Bringing Everyone to the Outdoors
Enjoying Missouri’s outdoors brings me countless hours of enjoyment and evokes an important sense of perspective to life’s challenges. Albert Einstein put it simply, “Look deep into nature, and then you will understand everything better.”
Our natural world provides many sensations that we each experience differently. For those with disabilities, outdoor experiences are frequently shaped by the quality of opportunities available.
Accessibility to the outdoors jumped on my radar screen shortly after my high school graduation, when a close friend and a fellow Current River explorer was permanently injured in an auto accident. He worked hard for many months to improve and return to the river, but it was only possible with the assistance of dedicated friends and family.
Part of the Conservation Department’s mission carries an expectation that all citizens are given the opportunity to use, enjoy and learn about fish, forest and wildlife resources. The words “all citizens” are profound and challenging.
Even before the American with Disabilities Act (ADA), the Department was evaluating the accessibility of conservation properties. Eventually, we realized that to truly understand accessibility issues we should consult Missourians with physical and mental challenges to learn more about their desires.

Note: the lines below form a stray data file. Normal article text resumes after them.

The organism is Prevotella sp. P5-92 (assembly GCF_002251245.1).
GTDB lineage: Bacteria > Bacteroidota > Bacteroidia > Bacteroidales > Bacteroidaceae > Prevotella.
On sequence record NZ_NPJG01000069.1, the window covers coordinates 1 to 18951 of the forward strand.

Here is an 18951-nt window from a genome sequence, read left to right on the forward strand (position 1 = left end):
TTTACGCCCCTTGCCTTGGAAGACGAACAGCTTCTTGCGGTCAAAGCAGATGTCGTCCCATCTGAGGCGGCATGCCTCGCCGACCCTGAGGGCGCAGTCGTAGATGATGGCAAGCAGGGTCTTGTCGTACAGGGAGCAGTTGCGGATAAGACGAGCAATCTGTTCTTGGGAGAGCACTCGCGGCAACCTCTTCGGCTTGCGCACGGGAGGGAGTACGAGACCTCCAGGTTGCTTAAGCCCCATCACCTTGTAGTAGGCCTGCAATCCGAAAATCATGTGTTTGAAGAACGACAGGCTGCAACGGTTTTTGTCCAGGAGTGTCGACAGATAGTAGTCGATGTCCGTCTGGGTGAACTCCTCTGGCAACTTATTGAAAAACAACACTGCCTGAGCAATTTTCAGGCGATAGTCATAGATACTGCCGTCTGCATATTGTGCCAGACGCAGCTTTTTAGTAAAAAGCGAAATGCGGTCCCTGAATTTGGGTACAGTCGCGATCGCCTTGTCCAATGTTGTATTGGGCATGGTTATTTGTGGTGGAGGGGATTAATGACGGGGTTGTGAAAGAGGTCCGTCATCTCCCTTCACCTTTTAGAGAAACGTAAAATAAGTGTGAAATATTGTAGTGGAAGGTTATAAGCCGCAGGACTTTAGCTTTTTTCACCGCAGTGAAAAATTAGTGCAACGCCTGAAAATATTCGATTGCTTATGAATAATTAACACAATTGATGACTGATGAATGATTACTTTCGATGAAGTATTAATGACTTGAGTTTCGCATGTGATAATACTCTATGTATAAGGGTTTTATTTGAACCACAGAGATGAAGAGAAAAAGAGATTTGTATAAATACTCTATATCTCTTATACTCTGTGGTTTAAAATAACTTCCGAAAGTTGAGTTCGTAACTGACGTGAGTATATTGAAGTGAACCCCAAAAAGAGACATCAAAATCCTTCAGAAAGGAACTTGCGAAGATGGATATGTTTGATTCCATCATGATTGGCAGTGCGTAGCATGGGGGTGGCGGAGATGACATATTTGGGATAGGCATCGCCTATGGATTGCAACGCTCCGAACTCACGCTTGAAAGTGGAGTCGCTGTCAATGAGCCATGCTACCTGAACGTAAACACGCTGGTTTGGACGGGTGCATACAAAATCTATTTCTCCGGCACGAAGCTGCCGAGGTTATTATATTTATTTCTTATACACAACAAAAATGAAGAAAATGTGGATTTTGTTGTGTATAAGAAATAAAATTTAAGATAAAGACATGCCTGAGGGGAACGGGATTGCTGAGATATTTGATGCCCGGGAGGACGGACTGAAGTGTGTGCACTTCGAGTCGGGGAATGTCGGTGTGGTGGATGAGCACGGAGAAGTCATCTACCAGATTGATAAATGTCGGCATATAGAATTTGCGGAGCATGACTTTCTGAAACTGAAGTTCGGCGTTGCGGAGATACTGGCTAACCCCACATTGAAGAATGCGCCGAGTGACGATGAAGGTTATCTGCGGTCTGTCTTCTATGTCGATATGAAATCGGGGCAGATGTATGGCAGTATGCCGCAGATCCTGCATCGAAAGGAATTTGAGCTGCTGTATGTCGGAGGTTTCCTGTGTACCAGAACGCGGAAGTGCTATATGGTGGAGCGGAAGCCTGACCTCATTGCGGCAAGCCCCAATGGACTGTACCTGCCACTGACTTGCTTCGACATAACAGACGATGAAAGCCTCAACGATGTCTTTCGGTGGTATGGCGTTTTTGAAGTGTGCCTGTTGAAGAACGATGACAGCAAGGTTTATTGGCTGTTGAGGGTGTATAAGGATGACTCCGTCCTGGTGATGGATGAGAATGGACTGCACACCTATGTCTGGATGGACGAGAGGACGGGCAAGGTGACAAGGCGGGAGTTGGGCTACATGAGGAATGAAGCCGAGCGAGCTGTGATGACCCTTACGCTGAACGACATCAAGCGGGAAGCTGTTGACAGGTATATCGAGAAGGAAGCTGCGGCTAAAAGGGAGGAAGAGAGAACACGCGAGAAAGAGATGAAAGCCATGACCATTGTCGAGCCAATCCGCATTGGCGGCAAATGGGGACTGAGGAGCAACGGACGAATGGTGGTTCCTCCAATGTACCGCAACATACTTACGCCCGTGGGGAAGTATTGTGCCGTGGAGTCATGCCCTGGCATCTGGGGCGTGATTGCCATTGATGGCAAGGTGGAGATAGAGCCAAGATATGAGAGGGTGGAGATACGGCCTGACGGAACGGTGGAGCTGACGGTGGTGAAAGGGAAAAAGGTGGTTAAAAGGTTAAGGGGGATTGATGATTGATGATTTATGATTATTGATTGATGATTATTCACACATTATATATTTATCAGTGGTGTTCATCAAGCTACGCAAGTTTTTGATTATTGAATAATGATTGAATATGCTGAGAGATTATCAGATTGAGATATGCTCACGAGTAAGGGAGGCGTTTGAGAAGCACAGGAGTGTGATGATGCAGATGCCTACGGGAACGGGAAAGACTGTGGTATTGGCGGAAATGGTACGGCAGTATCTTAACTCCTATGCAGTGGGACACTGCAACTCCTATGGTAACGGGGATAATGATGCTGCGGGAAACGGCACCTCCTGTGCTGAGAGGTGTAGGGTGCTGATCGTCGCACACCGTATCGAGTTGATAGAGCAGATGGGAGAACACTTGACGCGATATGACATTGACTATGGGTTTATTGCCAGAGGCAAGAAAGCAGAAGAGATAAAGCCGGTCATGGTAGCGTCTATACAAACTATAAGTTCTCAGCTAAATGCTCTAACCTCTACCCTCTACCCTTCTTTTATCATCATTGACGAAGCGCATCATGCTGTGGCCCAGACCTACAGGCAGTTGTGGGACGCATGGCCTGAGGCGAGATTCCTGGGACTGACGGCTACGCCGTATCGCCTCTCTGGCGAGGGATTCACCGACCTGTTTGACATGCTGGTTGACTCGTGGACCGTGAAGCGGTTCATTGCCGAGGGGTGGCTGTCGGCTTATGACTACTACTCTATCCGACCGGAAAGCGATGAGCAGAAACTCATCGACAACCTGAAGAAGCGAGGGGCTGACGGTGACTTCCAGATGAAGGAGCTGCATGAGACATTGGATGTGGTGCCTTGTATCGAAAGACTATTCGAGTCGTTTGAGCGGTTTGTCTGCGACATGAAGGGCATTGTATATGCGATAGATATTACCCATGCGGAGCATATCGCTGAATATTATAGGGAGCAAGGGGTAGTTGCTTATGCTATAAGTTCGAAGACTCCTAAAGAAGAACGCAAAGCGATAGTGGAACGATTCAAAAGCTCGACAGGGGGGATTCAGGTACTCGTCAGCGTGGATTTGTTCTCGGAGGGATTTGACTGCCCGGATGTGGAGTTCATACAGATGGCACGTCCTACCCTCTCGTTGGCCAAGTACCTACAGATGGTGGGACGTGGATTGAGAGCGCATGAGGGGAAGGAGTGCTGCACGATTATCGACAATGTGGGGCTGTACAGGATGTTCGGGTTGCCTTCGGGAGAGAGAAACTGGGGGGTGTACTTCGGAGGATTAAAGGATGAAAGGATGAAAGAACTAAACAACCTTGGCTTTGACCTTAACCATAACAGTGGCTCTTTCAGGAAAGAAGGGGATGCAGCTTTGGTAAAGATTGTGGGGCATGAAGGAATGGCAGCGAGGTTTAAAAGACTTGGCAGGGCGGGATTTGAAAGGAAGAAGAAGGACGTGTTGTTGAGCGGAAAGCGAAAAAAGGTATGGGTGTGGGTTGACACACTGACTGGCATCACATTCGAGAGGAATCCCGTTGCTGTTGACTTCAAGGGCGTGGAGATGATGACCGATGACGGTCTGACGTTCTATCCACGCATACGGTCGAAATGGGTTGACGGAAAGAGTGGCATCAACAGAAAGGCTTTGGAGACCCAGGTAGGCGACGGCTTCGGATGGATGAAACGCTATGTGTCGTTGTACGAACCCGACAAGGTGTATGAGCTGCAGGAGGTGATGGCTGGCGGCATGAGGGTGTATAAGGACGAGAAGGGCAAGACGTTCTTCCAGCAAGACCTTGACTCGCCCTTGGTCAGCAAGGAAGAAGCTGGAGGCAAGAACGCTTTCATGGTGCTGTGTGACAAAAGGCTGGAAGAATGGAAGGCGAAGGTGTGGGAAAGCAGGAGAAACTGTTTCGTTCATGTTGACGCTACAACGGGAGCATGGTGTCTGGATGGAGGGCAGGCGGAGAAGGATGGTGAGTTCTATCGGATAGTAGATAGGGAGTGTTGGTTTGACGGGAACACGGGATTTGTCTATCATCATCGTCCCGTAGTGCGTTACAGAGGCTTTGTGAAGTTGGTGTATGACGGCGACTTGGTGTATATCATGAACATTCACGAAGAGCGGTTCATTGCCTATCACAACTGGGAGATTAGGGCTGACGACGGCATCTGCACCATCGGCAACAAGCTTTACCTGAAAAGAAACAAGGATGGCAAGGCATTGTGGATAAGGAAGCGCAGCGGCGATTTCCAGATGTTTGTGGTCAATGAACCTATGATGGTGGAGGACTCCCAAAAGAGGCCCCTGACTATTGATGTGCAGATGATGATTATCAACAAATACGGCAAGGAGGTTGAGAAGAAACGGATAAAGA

For more than ten years, the citizen-led Disabled Accessibility Advisory Council has actively guided Department decisions on new construction and renovation projects from the viewpoint of people with disabilities. The group’s insight challenges us to exceed ADA guidelines wherever possible, and their ideas enhance the usability of hundreds of conservation facilities.
Many areas across Missouri now provide premier disabled fishing access. Good examples of these areas are James A. Reed Memorial Wildlife Area near Kansas City and Cooper Creek Access at Lake Taneycomo.
Similarly, statewide hunting opportunities abound through recognition of method exemptions, specially designed waterfowl blinds and deer stands, or by specially focused managed hunts for people with disabilities. Many accessible hunts are located on our conservation areas, but others are held in conjunction with the Missouri State Park System, the U.S. Fish and Wildlife Service, the U.S. Army Corps of Engineers, as well as numerous county governments.
Conservation programs are also expanding accessibility. Many interpretive programs accommodate participants with hearing loss (see article on page 4), including the Department’s annual Family Outdoor Skills Camp for Deaf and Hard of Hearing Children held in partnership with the Missouri Conservation Agents Association and the Missouri School for the Deaf.
To learn more about accessible trails, hunting and viewing blinds, fishing docks, boat ramps, shooting ranges and other facilities near you, I encourage you to contact a Department office or explore our online Conservation Atlas (www.missouriconservation.org).
Whenever the Department receives a letter of thanks for providing extra accommodations for the disabled, I am reminded of my friend and the power of the Current River to his limited recovery. Every Missourian should have equal opportunity to discover their own outdoor experience, and we hope to make more outdoor memories accessible in the future.
John D. Hoskins, Director